The Drawer

Today I cleaned out The Drawer.

We have antique chest of drawers in our entry way. It came from my parents’ home more then seven years ago. She gave it to me just two months before The Accident. She’d bought it at a garage sale and painstakingly refinished it. It was in their breakfast room for years. It’s beautiful.

It was empty when The Accident happened.

In the weeks after The Accident I filled one of the drawers – The Drawer – with things that are all about Andrew and The Accident:
A sweet picture drawn by a young friend
His glasses
DVD recordings the local news stations made for us (of their news stories about The Accident)
The bow tie he wore in the dance video we used for the memorial service
His favorite winter scarf
Programs from the memorial service
A ring pop
Memorial program from “Texas, the Musical”
His wallet
Programs from shows he was in
and more

The Drawer was a convenient place to stuff items I didn’t want to lose but didn’t want to look at. Looking at them hurts. These items have stayed in The Drawer for seven years. They couldn’t hurt me if I couldn’t see them.

This morning she opened The Drawer.

She was just looking around, getting familiar with her surroundings, with her new home. She did nothing wrong. She wasn’t hurting anything. Except my heart, which I quickly saw can be very ugly.

“There’s nothing in there you should touch!” I said too harshly.

She looked at me. “Except the chest. It’s mine,” she defiantly responded.

“No it’s not! It’s mine! You gave it to me almost eight years ago!” I stated. “Don’t open it.”

She quietly shut The Drawer and walked away.

Within an hour she’d forgotten about the whole incident. Dementia assures she forgets things like this. I didn’t. I don’t.

I’m so sorry. I’m sorry I was harsh. I’m sorry my response was so ugly. I’m sorry I have The Drawer full of such things. I’m sorry I have his glasses and wallet instead of him having them. I’m sorry I have video recordings of news stories reporting my son is dead, killed along with four friends. And I’m sorry I didn’t clean out The Drawer sooner.

So, today I cleaned out The Drawer.

I didn’t look at any of it; I just got it all and put it in a box which I put high up on a closet shelf. I don’t have to look at it if I don’t want to.

But I do have to look at her. Every day I look at her. I see her beautiful smile. I see her stunning blue eyes. I see her kindness. I see her need to be taken care of. I see her vulnerability. And I see how I have the power to make her feel unwanted and bothersome or safe and loved with my words and tone of voice.

Now that I cleaned out The Drawer, it’s just a drawer. An empty drawer with no power over me. A drawer she can open anytime she wants to.

11 thoughts on “The Drawer

  1. Miss Kathleen ~
    I know the feeling. I am sorry you, too, have felt it hit you so hard. I totally understand where the feelings came from. It’s coming up on 10 1/2 years since Ethan died. I remember when his sister tried to take the afghan I made for him. I was ssssoooo angry at her. But, now, I see this for what it was…. My baby girl just wanted to take something with her that reminded her of her Eman. Hearing/reading how you are adjusting breaks my heart as to the hurtful way I have kept so many things of his, just for me. 😦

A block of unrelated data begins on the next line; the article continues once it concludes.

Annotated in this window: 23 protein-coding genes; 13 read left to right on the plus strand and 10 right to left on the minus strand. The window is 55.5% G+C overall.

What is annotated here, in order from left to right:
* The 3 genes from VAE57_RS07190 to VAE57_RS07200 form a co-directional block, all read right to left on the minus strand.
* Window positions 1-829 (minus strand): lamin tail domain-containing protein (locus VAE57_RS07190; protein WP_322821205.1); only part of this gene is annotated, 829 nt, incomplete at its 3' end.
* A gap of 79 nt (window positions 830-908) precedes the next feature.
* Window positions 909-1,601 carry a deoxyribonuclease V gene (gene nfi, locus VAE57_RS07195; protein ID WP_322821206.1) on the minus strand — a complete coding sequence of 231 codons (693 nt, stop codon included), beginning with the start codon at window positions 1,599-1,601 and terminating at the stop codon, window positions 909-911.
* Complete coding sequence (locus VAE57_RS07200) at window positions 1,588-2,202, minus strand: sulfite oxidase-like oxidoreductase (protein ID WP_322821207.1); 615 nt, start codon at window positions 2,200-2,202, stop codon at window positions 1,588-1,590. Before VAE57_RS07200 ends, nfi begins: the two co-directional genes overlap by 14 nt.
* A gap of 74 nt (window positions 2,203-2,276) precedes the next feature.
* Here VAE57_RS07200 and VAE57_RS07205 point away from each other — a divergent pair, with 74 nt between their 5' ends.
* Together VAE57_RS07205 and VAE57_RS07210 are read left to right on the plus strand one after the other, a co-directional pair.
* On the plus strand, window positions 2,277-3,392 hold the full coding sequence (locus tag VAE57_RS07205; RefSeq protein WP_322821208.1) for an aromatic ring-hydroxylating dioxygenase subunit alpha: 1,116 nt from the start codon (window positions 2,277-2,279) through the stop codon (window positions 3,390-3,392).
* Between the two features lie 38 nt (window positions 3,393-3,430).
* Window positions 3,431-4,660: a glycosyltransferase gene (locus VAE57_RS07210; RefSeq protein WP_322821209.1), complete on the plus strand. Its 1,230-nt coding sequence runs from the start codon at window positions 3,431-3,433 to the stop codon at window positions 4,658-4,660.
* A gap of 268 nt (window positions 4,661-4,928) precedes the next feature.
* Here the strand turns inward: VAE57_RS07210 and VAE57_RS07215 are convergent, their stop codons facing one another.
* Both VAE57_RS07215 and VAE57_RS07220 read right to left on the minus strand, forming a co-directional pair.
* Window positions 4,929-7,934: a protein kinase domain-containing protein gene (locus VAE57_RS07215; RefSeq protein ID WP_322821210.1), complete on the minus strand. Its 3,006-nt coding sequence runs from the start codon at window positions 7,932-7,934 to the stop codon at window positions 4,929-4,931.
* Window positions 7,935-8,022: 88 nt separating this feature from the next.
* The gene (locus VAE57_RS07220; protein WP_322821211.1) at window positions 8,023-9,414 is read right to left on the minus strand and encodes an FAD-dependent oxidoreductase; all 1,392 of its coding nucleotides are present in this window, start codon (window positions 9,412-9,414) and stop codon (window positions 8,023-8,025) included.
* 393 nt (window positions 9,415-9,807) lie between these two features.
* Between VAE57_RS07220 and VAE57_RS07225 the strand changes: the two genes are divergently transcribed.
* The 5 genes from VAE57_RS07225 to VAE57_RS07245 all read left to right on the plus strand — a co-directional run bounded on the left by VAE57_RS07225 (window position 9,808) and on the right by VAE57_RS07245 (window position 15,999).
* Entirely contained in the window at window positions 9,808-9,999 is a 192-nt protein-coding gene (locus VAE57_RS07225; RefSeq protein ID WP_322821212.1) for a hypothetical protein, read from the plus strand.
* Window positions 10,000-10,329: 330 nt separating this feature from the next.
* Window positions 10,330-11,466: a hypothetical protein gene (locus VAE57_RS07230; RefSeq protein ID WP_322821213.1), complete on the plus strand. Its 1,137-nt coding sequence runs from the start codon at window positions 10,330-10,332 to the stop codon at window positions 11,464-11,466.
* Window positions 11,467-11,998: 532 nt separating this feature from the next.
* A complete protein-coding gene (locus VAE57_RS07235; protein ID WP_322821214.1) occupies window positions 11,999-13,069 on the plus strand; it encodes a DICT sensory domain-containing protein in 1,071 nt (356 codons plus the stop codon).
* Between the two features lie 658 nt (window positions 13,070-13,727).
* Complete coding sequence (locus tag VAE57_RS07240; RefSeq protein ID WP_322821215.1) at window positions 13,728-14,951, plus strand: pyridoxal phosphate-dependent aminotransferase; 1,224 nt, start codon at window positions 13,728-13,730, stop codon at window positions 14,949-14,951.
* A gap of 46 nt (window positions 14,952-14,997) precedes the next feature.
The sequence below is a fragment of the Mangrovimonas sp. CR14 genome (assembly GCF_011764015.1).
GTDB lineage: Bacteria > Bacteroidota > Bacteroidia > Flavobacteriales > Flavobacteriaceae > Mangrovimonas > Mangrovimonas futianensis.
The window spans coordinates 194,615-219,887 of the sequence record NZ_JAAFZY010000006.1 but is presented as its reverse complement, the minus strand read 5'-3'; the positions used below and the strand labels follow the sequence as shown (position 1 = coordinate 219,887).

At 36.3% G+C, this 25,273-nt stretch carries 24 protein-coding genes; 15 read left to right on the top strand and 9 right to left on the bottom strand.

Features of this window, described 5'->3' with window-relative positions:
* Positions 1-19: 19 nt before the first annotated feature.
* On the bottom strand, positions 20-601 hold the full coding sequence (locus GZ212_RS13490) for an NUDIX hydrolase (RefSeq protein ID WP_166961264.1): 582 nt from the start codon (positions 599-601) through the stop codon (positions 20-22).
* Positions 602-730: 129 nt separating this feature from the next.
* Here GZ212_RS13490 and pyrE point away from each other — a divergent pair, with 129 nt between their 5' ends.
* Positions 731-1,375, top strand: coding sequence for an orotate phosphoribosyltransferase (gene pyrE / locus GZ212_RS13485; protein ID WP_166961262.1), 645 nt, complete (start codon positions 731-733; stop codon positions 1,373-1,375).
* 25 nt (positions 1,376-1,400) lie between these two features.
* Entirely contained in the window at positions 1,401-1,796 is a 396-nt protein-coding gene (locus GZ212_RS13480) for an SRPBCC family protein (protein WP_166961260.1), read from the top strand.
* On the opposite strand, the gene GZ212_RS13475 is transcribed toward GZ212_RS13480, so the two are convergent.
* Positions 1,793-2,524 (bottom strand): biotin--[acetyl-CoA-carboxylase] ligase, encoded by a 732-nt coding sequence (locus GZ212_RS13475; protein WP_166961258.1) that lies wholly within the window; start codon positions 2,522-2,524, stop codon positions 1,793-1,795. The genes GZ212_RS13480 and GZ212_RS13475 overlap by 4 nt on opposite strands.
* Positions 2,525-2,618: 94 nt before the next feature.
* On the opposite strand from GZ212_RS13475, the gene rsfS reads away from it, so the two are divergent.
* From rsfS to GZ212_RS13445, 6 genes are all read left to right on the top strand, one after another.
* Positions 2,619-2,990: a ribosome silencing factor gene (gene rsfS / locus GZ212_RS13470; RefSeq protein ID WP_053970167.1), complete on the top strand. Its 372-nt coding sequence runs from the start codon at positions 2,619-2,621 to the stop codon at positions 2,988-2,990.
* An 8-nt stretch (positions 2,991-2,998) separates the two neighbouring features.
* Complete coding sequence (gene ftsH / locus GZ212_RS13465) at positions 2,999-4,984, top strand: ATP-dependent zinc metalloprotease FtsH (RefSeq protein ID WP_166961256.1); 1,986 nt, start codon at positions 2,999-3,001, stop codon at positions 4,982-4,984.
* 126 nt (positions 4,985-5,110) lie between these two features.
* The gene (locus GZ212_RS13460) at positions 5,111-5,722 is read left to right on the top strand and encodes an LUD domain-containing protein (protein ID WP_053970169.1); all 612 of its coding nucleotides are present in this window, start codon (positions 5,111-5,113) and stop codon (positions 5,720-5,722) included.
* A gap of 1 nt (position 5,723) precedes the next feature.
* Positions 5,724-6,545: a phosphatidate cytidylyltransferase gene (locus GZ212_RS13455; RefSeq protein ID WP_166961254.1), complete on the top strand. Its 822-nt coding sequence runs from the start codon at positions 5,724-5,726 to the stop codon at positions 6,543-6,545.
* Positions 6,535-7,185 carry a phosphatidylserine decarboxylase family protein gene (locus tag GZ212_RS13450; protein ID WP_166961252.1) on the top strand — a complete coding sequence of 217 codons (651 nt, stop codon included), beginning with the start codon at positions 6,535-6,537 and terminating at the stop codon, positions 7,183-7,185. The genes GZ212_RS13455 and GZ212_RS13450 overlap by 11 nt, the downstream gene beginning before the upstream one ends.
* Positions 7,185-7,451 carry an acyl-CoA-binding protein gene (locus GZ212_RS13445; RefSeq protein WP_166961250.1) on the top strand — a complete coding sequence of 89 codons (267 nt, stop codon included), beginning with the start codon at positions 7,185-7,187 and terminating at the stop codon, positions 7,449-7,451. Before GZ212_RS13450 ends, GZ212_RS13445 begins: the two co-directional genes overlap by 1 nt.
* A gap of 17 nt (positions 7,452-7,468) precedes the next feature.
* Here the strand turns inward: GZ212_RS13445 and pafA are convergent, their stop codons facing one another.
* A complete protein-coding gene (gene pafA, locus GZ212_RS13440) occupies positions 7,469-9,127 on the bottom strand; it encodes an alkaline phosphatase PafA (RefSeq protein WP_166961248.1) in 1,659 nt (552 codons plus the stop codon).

Thank you for being so open and teaching me today.

    Hugs,
    Kathleen

    Liked by 1 person

  2. My heart does not know the tragic loss of a child. Thank you for sharing your heart with me, as it will inform my prayers for you, Kathleen. My heart DOES know all too well the too harsh voice used against my own mother and the guilt that followed long after she forgot. Thank you for sharing your story and your solution. It was brave and beautiful, just like you. Like I said, I don’t know the loss you are feeling, but I think God used E’s curiosity to help you take one more step in your journey with grief.

    Hugs, Cindie

    Liked by 1 person

    • Thank you, Cindie.

      We each have things in our lives we can easily treasure more than those in front of us. I’m sure it grieves our Father when we place things above people.

      I’m grateful for His grace.

      Like

  3. I love the way you write. Your post about the drawer reminds me of my recent experience. I came across a copy of the video my daughter made for my son’s memorial service. It will be 10 years this April that God received my son into Heaven.

    I ended up watching it and through tears, smiled at the memory of his life.

    This journey is made a little easier when we can share our grief and our stories, and then be able to help others going through the loss of a child.

    My son is Adam, forever 27, forever loved and missed.

    May God Bless you,
    Robin

    Liked by 2 people

  4. Please don’t be too hard on yourself, Kathleen. You had no way of knowing that E would open “The Drawer.”

    Understandably, you were blind sided by difficult emotions when it happened.

    However, later you came up with a solution—one that helps both you AND E.

    The reality is this: you love your mom and she loves you. It’s an adventure, no doubt, but one you both will continue to navigate with God’s grace.

    Love, Ron’s little brother.

    Liked by 2 people

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